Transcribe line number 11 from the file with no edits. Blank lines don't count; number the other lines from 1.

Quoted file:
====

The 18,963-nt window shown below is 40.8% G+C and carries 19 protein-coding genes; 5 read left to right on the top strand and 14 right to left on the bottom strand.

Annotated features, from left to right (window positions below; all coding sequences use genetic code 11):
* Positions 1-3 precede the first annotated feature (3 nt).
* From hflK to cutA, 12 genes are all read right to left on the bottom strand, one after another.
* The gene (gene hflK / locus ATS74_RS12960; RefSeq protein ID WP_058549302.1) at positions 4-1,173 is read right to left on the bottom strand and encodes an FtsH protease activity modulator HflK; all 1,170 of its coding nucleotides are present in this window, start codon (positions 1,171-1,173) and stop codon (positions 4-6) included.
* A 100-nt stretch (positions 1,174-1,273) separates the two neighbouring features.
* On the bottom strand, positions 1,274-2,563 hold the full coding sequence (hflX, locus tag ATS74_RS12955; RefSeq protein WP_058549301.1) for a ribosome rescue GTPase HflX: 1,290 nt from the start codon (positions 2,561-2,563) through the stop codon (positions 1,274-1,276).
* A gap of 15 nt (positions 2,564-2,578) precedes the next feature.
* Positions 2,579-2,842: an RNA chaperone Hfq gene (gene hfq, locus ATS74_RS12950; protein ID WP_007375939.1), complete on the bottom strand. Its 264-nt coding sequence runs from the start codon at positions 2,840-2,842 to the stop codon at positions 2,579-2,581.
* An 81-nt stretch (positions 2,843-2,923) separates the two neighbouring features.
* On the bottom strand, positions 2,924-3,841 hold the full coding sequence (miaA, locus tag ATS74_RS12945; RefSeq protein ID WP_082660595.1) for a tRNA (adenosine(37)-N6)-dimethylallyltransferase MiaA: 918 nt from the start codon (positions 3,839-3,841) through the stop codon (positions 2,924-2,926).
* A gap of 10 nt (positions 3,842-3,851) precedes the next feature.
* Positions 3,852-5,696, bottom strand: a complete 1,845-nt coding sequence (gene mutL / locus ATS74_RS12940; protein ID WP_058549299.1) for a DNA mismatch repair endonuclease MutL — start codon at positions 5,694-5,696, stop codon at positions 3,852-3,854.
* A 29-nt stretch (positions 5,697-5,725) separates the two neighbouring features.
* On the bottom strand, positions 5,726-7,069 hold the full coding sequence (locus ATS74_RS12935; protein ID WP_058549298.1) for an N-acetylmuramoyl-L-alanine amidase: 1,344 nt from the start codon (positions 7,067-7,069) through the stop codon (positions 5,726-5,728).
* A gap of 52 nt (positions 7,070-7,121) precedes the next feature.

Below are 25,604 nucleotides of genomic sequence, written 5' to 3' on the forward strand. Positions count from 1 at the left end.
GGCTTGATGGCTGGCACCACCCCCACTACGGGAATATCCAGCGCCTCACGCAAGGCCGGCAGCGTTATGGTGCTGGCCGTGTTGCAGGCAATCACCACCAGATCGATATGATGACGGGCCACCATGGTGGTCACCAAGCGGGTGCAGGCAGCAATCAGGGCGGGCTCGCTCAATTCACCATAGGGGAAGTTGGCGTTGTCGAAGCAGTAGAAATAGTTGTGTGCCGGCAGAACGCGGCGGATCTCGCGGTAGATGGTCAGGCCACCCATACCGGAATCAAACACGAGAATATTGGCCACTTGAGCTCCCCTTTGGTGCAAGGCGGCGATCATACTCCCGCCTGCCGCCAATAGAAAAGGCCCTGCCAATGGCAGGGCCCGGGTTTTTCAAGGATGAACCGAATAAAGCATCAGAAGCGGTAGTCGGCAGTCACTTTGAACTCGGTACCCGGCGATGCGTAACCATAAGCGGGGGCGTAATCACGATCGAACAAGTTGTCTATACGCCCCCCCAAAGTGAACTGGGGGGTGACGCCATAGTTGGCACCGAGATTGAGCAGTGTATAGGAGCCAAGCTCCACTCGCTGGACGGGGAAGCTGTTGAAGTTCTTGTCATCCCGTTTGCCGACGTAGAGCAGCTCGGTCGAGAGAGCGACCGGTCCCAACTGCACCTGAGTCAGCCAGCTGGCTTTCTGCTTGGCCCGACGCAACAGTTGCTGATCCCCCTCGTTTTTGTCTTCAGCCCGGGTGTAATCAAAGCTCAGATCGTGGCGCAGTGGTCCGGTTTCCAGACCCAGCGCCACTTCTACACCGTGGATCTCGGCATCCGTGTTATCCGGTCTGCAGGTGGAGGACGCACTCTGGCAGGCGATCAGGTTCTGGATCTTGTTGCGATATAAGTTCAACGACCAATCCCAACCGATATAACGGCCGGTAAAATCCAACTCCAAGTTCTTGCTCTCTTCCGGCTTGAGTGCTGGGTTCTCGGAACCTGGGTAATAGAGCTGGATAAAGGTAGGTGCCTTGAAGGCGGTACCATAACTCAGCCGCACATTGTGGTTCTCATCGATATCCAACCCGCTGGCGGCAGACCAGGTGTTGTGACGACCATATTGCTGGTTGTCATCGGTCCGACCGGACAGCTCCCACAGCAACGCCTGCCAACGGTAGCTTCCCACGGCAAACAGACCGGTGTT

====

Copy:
* On the bottom strand, positions 2,924-3,841 hold the full coding sequence (miaA, locus tag ATS74_RS12945; RefSeq protein ID WP_082660595.1) for a tRNA (adenosine(37)-N6)-dimethylallyltransferase MiaA: 918 nt from the start codon (positions 3,839-3,841) through the stop codon (positions 2,924-2,926).